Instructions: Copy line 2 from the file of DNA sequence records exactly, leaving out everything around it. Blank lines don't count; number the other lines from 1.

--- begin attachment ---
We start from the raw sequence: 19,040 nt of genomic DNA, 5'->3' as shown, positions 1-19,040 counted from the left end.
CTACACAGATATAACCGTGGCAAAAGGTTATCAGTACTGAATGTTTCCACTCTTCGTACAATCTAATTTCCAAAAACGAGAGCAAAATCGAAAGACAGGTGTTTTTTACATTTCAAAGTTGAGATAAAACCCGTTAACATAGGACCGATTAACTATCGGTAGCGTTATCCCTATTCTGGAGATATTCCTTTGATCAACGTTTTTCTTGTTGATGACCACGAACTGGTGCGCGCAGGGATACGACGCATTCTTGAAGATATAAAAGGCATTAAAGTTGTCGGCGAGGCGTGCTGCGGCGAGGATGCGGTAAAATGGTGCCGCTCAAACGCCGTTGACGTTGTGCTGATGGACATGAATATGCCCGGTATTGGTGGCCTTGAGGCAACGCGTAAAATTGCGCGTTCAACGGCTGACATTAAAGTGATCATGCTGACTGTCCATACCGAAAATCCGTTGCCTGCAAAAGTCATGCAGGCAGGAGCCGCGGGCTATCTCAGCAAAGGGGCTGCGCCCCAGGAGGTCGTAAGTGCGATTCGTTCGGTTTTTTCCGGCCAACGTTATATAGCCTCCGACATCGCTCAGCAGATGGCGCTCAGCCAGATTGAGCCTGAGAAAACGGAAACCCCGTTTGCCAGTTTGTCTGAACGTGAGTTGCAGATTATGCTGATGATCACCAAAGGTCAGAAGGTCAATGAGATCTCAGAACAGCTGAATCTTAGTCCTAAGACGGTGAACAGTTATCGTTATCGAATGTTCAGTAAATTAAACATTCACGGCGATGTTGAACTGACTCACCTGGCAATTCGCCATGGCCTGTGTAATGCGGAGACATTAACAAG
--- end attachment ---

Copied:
CTACACAGATATAACCGTGGCAAAAGGTTATCAGTACTGAATGTTTCCACTCTTCGTACAATCTAATTTCCAAAAACGAGAGCAAAATCGAAAGACAGGTGTTTTTTACATTTCAAAGTTGAGATAAAACCCGTTAACATAGGACCGATTAACTATCGGTAGCGTTATCCCTATTCTGGAGATATTCCTTTGATCAACGTTTTTCTTGTTGATGACCACGAACTGGTGCGCGCAGGGATACGACGCATTCTTGAAGATATAAAAGGCATTAAAGTTGTCGGCGAGGCGTGCTGCGGCGAGGATGCGGTAAAATGGTGCCGCTCAAACGCCGTTGACGTTGTGCTGATGGACATGAATATGCCCGGTATTGGTGGCCTTGAGGCAACGCGTAAAATTGCGCGTTCAACGGCTGACATTAAAGTGATCATGCTGACTGTCCATACCGAAAATCCGTTGCCTGCAAAAGTCATGCAGGCAGGAGCCGCGGGCTATCTCAGCAAAGGGGCTGCGCCCCAGGAGGTCGTAAGTGCGATTCGTTCGGTTTTTTCCGGCCAACGTTATATAGCCTCCGACATCGCTCAGCAGATGGCGCTCAGCCAGATTGAGCCTGAGAAAACGGAAACCCCGTTTGCCAGTTTGTCTGAACGTGAGTTGCAGATTATGCTGATGATCACCAAAGGTCAGAAGGTCAATGAGATCTCAGAACAGCTGAATCTTAGTCCTAAGACGGTGAACAGTTATCGTTATCGAATGTTCAGTAAATTAAACATTCACGGCGATGTTGAACTGACTCACCTGGCAATTCGCCATGGCCTGTGTAATGCGGAGACATTAACAAG